Paradise Lost: A Poem, in Twelve Books

Water Street Bookstore, 1833 - 294 Seiten

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Seite 57 - 16 Seasons return: but not to me returns Day, or the sweet approach of even or morn, Or sight of vernal bloom, or summer's rose, Or flocks, or herds, or human face divine ; But cloud instead, and everduring dark 45 So much the rather thou, celestial Light, Shine inward, and the mind through all her
Seite 95 - Shine not in vain ; nor think, though men were none, That Heaven would want spectators, God want praise Millions of spiritual creatures walk the earth Unseen, both when we wake and when we sleep ; All these with ceaseless praise his works behold Both day and night: How often from
Seite 212 - Earth felt the wound ; and Nature from her seat, Sighing through all her works, gave signs of woe, That all was lost. Back to the thicket slunk The guilty Serpent; and well might; for Eve, Intent now wholly on her taste, nought else 785 Regarded ; such delight till then, as
Seite 110 - world's great Author rise ; Whether to deck with clouds the uncolour'd sky, Or whet the thirsty earth with falling. showers, 190 Rismg or falling still advance his praise. His praise, ye Winds, that from four quarters blow, Breathe soft or loud ; and, wave your tops, ye Pines, With every plant, in sign of worship wave.
Seite 94 - with dew ; fragrant the fertile earth 645 After soft showers; and sweet the coming on Of grateful Evening mild ; then silent Night, With this her solemn bird, and this fair moon, And these the gems of Heaven, her starry train : But neither breath of Morn, when she ascends 650 With charm of earliest birds: nor rising sun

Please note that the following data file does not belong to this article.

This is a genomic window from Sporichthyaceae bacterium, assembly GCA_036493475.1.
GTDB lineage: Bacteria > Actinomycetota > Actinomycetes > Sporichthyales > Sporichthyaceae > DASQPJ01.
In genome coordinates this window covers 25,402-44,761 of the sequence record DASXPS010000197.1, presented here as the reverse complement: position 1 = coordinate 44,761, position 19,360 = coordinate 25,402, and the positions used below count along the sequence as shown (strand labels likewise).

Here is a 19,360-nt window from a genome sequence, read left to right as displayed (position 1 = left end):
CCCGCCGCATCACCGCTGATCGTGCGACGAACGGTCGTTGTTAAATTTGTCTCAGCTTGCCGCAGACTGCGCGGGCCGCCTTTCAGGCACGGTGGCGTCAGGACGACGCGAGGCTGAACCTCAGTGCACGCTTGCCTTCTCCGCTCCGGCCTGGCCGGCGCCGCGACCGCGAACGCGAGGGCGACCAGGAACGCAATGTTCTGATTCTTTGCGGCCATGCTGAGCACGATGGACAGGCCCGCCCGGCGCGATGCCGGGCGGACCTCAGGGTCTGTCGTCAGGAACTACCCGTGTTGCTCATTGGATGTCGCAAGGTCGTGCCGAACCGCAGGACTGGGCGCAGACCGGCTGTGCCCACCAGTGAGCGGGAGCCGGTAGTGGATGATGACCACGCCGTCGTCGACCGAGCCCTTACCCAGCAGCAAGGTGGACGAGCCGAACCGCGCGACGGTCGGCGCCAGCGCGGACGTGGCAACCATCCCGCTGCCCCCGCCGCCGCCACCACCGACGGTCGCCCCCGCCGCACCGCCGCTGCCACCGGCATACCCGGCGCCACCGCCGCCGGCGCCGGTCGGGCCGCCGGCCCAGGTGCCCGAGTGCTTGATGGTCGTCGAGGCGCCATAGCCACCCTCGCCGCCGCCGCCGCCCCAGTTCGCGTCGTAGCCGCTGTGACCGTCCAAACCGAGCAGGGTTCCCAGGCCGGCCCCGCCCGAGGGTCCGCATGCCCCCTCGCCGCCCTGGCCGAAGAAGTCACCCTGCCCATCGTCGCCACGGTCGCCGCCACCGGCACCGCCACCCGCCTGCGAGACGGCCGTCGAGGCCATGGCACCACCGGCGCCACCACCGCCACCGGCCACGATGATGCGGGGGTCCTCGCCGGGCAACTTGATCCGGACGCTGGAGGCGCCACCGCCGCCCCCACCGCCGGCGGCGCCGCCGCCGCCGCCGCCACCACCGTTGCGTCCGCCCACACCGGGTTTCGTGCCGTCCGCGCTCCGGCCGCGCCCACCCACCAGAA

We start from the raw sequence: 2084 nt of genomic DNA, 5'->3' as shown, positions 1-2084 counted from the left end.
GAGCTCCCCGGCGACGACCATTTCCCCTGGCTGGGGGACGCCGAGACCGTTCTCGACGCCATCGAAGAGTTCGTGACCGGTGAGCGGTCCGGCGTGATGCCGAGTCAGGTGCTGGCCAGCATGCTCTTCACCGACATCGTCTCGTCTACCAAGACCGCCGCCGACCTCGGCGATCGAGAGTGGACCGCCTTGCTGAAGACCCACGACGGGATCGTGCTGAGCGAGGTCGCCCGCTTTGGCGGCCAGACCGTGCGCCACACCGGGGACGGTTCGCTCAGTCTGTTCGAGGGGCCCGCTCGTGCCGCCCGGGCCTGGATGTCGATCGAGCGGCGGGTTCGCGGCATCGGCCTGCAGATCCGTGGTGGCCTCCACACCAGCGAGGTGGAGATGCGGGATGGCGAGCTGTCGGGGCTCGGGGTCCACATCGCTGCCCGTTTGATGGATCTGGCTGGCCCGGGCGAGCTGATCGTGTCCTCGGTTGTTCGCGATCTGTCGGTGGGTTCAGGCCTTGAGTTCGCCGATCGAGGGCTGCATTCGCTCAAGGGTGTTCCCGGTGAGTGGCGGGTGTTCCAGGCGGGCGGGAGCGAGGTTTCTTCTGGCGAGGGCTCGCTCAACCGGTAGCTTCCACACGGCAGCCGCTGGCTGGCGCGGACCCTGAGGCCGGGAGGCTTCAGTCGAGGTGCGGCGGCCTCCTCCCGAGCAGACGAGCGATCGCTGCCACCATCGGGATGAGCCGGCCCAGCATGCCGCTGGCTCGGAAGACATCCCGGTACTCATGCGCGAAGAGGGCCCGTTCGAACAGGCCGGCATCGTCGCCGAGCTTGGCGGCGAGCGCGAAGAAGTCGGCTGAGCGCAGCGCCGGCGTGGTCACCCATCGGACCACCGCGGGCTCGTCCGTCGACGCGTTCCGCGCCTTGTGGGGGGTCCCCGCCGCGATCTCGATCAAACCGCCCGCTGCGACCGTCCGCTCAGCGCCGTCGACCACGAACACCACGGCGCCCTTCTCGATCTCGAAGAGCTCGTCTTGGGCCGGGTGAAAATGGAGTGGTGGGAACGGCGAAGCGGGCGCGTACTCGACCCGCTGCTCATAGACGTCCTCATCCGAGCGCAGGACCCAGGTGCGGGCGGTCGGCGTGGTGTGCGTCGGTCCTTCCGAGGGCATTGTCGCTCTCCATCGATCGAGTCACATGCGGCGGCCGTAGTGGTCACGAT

Seite 10 - from him is best, Whom reason hath equal'd, force hath made supreme Above his equals. Farewell, happy fields, Where joy for ever dwells! Hail horrors! hail, 250 Infernal world! And thou, profoundest Hell, Receive thy new possessor! one who brings A mind not to be changed by place or time : * The mind is its own place, and
Seite 109 - than needed lute or harp, To add more sweetness; and they thus began : These are thy glorious works, Parent of good, Almighty ! Thine this universal frame, Thus wondrous fair ; thyself how wondrous then! 155 Unspeakable, who sitt'st above these heavens To us invisible, or dimly seen In these thy lowest works ; yet these declare Thy goodness beyond thought, and power divine
Seite 23 - and how he fell 740 From Heaven they fabled, thrown by angry Jove Sheer o'er the crystal battlements: from morn To noon he fell, from noon to dewy eve, A summer's day ; and with the setting sun Dropp'd from the zenith like a falling star, 745 On Lemnos the ^Egean isle : thus they relate, Erring; for he with
Seite 52 - Suspended Hell, and took with ravishment The thronging audience. In discourse more sweet (For eloquence the soul, song charms the sense,) 556 Others apart sat on a hill retired, In thoughts more elevate, and reason'd high Of providence, foreknowledge, will, and fate ; Fix'd fate, free will, foreknowledge absolute; 560 And found no end, in
Seite 3 - Restore us, and regain the blissful seat, 5 Sing, heavenly Muse, that on the secret top Of Oreb, or of Sinai, didst inspire That shepherd, who first taught the chosen seed, In the beginning how the Heavens and Earth Rose out of Chaos: Or if

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